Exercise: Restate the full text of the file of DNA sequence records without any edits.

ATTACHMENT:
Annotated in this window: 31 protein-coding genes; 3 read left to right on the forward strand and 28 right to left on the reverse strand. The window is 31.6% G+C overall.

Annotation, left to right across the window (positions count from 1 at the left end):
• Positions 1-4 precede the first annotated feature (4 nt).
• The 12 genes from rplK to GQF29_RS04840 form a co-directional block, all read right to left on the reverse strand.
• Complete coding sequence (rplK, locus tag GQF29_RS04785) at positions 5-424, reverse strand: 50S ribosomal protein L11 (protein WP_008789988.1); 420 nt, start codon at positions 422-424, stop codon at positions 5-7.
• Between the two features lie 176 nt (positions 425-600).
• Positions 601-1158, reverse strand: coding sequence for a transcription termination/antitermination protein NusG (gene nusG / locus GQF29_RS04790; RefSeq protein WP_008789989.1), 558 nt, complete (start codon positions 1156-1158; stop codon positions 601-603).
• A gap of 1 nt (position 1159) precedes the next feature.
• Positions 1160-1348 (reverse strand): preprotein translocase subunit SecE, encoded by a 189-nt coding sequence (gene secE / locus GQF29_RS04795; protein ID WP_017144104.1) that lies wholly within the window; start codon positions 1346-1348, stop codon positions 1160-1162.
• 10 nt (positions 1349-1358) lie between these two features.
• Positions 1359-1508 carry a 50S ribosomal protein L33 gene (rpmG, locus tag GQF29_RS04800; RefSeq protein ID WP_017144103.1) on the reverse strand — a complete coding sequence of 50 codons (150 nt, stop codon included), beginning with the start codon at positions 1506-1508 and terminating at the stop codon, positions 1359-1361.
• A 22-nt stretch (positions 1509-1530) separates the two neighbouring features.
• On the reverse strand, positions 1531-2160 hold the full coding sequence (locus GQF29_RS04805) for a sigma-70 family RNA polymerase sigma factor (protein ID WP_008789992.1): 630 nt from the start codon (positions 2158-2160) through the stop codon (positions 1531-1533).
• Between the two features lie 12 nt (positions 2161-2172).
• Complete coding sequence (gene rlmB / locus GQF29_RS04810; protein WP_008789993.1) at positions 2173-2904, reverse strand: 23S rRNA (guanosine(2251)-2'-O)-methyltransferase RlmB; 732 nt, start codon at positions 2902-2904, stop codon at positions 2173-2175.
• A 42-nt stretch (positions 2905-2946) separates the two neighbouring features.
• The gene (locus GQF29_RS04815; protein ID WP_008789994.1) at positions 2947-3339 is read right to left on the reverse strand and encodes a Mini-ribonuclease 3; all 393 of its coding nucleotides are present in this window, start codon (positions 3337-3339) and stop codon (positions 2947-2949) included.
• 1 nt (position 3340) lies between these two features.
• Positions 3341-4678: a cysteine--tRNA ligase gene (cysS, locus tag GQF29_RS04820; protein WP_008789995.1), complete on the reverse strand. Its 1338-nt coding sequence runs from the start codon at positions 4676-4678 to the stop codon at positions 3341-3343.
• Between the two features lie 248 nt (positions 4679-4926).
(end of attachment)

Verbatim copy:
Annotated in this window: 31 protein-coding genes; 3 read left to right on the forward strand and 28 right to left on the reverse strand. The window is 31.6% G+C overall.

Annotation, left to right across the window (positions count from 1 at the left end):
• Positions 1-4 precede the first annotated feature (4 nt).
• The 12 genes from rplK to GQF29_RS04840 form a co-directional block, all read right to left on the reverse strand.
• Complete coding sequence (rplK, locus tag GQF29_RS04785) at positions 5-424, reverse strand: 50S ribosomal protein L11 (protein WP_008789988.1); 420 nt, start codon at positions 422-424, stop codon at positions 5-7.
• Between the two features lie 176 nt (positions 425-600).
• Positions 601-1158, reverse strand: coding sequence for a transcription termination/antitermination protein NusG (gene nusG / locus GQF29_RS04790; RefSeq protein WP_008789989.1), 558 nt, complete (start codon positions 1156-1158; stop codon positions 601-603).
• A gap of 1 nt (position 1159) precedes the next feature.
• Positions 1160-1348 (reverse strand): preprotein translocase subunit SecE, encoded by a 189-nt coding sequence (gene secE / locus GQF29_RS04795; protein ID WP_017144104.1) that lies wholly within the window; start codon positions 1346-1348, stop codon positions 1160-1162.
• 10 nt (positions 1349-1358) lie between these two features.
• Positions 1359-1508 carry a 50S ribosomal protein L33 gene (rpmG, locus tag GQF29_RS04800; RefSeq protein ID WP_017144103.1) on the reverse strand — a complete coding sequence of 50 codons (150 nt, stop codon included), beginning with the start codon at positions 1506-1508 and terminating at the stop codon, positions 1359-1361.
• A 22-nt stretch (positions 1509-1530) separates the two neighbouring features.
• On the reverse strand, positions 1531-2160 hold the full coding sequence (locus GQF29_RS04805) for a sigma-70 family RNA polymerase sigma factor (protein ID WP_008789992.1): 630 nt from the start codon (positions 2158-2160) through the stop codon (positions 1531-1533).
• Between the two features lie 12 nt (positions 2161-2172).
• Complete coding sequence (gene rlmB / locus GQF29_RS04810; protein WP_008789993.1) at positions 2173-2904, reverse strand: 23S rRNA (guanosine(2251)-2'-O)-methyltransferase RlmB; 732 nt, start codon at positions 2902-2904, stop codon at positions 2173-2175.
• A 42-nt stretch (positions 2905-2946) separates the two neighbouring features.
• The gene (locus GQF29_RS04815; protein ID WP_008789994.1) at positions 2947-3339 is read right to left on the reverse strand and encodes a Mini-ribonuclease 3; all 393 of its coding nucleotides are present in this window, start codon (positions 3337-3339) and stop codon (positions 2947-2949) included.
• 1 nt (position 3340) lies between these two features.
• Positions 3341-4678: a cysteine--tRNA ligase gene (cysS, locus tag GQF29_RS04820; protein WP_008789995.1), complete on the reverse strand. Its 1338-nt coding sequence runs from the start codon at positions 4676-4678 to the stop codon at positions 3341-3343.
• Between the two features lie 248 nt (positions 4679-4926).